TrustPlus articles that generated the most engagement in 2023 offer a window into what’s of most interest to employers when it comes to the latest research, news, and best practices in financial wellness initiatives.

Cartoon personal finance coach and employee surrounded by piggy bank, credit score, calculator, credit card images

‘Tis the season for annual reviews!

Our four TrustPlus blog posts that generated the most engagement in 2023 offer a window into what’s of most interest to employers when it comes to the latest research, news, and best practices in financial wellness initiatives.

They also hint at what’s to come in 2024, a year that’s shaping up to be defined by growing financial insecurity among employees and the growing realization among employers that it’s in your interest to explore financial coaching, not just DIY resources, for your workforce.

Because, as we know, financial literacy, alone, is not enough:

“One-size-fits-all financial education has little to no effect on changing real-world financial behaviors. A meta-analysis of more than 200 studies found that educational interventions explained only 0.1% of the financial behaviors studied,” found Martha Menard.

Money is personal which is why employers who are motivated to help solve for employee financial stress need a personal solution.

Employers increasingly understand this, and the fact that employee financial stress not only hampers individual employee wellness including mental and physical health but productivity, profits, and organizational performance, too.

So, what’s an employer to do? We offer a few recommendations for employers from our top-performing blog posts of 2023.

1) Financial stress distracts majority of workers on the job

Depicts impacts of stress on mental, physical health, education, hippocampal volume, IQ scores

Household bills and a lack of emergency savings replaced retirement savings for the first time as the top financial stressor in the fourth annual Workplace Wellness Survey from the Employee Benefit Research Institute and Greenwald Research, while a majority of employees struggle with caregiving responsibilities.

Explore emergency savings benefits under Secure 2.0.

Given that the primary financial stress factor for employees is now a lack of emergency savings and simply being able to pay day-to-day household bills, smart employers are exploring emergency savings benefits for workers made possible under Secure 2.0. The historic law intended to boost retirement savings nationwide provides defined contribution plan sponsors a new way to help employees save for emergencies. Sponsors of 401(k), 403(b) and governmental 457(b) plans can offer non highly compensated employees pension-linked emergency savings accounts in plan years beginning after December 31, 2023. Employees would contribute to these accounts on a Roth basis and could make withdrawals as frequently as monthly.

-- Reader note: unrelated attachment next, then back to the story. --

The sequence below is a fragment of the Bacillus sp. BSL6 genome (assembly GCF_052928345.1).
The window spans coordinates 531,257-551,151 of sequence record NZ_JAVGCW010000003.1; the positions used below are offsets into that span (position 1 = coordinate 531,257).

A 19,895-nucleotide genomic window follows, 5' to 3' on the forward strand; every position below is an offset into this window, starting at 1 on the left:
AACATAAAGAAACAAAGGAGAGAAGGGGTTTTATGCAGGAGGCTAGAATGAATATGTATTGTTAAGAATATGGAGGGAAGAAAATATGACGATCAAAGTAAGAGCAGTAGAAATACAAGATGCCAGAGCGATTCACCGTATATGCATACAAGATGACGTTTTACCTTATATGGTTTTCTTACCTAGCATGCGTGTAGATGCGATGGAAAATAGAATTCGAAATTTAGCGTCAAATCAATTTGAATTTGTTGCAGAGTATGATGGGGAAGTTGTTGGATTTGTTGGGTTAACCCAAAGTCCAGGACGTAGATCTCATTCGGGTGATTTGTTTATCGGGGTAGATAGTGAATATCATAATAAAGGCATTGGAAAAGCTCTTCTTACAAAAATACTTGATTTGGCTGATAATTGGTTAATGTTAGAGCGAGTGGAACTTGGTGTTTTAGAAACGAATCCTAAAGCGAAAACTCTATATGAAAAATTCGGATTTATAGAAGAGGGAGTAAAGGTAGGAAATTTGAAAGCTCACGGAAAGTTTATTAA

Explore paid family leave as a net positive for employers.

Stanford Scholar Maya Rossin-Slater says there’s “quite a bit of evidence that paid family leave is beneficial for family health and well-being outcomes, in terms of infant and maternal health and overall financial stability, especially in low-income families.” Better yet for cost-conscious employers, Rossin-Slater et al in a study for the National Bureau of Economic Research found no indication that paid family leave was burdensome for businesses. They did find “an increase in average ratings of employee commitment and cooperation, as well as an increase in their rating of the ease of handling lengthy worker absences.”

Explore childcare benefits (as a cost saver?!).

Prior to the onset of the pandemic, inadequate childcare was costing working parents $37 billion a year in lost income and employers $13 billion a year in lost productivity.

During the pandemic, working parents lost eight hours per week on average due to a lack of childcare. Combining reported hours lost for the individual as well as their spouse/partner, researchers writing in Harvard Business Review found an even greater loss of 14.6 hours per week. “This is similar in magnitude to the loss of hours due to staff reductions, loss of business, or lack of remote work available.”

Smart employers recognize the rising financial challenges facing workers nationwide, especially caregivers, and are augmenting their benefits packages accordingly.

2) What workers should know about student loan payments

Illustration student in graduation cap next to a book weighed down by dollar sign branded ball and chain

43.5 million federal student loan borrowers were responsible for payments for the first time in three years starting in October. Smart employers are providing workers with information and resources to ensure that financial stress from the end of the federal student loan moratorium doesn’t hurt the health or job performance of your workforces.

As employers look for ways to attract and retain talent, offering student loan repayment assistance is one powerful way to differentiate yourself, demonstrate leadership, support equity, and strengthen your organization.

Recommendations for employers:

Explore matching student loan repayments under Secure 2.0.